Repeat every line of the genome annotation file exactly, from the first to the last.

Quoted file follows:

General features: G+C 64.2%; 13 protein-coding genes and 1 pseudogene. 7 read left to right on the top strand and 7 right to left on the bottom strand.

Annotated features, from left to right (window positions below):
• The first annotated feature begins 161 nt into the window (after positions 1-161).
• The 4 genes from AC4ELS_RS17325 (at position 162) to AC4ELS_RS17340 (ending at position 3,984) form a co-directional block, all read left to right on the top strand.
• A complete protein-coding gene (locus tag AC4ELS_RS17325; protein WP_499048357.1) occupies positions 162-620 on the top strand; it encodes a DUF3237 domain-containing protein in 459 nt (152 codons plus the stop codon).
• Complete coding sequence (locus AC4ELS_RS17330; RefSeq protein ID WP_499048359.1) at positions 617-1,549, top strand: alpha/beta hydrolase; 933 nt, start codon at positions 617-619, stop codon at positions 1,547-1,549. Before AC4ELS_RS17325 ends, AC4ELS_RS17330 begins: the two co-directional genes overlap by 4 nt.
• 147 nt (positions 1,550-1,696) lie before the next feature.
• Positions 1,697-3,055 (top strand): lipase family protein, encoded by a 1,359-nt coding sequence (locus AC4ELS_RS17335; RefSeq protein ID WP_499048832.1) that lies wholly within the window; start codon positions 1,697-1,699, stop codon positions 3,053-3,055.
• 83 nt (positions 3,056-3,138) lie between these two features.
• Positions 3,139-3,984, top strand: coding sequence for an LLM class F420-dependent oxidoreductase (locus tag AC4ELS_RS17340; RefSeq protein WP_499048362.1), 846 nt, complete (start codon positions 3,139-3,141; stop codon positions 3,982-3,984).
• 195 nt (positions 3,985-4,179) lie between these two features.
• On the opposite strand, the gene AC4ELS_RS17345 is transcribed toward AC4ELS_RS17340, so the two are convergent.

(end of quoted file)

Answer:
General features: G+C 64.2%; 13 protein-coding genes and 1 pseudogene. 7 read left to right on the top strand and 7 right to left on the bottom strand.

Annotated features, from left to right (window positions below):
• The first annotated feature begins 161 nt into the window (after positions 1-161).
• The 4 genes from AC4ELS_RS17325 (at position 162) to AC4ELS_RS17340 (ending at position 3,984) form a co-directional block, all read left to right on the top strand.
• A complete protein-coding gene (locus tag AC4ELS_RS17325; protein WP_499048357.1) occupies positions 162-620 on the top strand; it encodes a DUF3237 domain-containing protein in 459 nt (152 codons plus the stop codon).
• Complete coding sequence (locus AC4ELS_RS17330; RefSeq protein ID WP_499048359.1) at positions 617-1,549, top strand: alpha/beta hydrolase; 933 nt, start codon at positions 617-619, stop codon at positions 1,547-1,549. Before AC4ELS_RS17325 ends, AC4ELS_RS17330 begins: the two co-directional genes overlap by 4 nt.
• 147 nt (positions 1,550-1,696) lie before the next feature.
• Positions 1,697-3,055 (top strand): lipase family protein, encoded by a 1,359-nt coding sequence (locus AC4ELS_RS17335; RefSeq protein ID WP_499048832.1) that lies wholly within the window; start codon positions 1,697-1,699, stop codon positions 3,053-3,055.
• 83 nt (positions 3,056-3,138) lie between these two features.
• Positions 3,139-3,984, top strand: coding sequence for an LLM class F420-dependent oxidoreductase (locus tag AC4ELS_RS17340; RefSeq protein WP_499048362.1), 846 nt, complete (start codon positions 3,139-3,141; stop codon positions 3,982-3,984).
• 195 nt (positions 3,985-4,179) lie between these two features.
• On the opposite strand, the gene AC4ELS_RS17345 is transcribed toward AC4ELS_RS17340, so the two are convergent.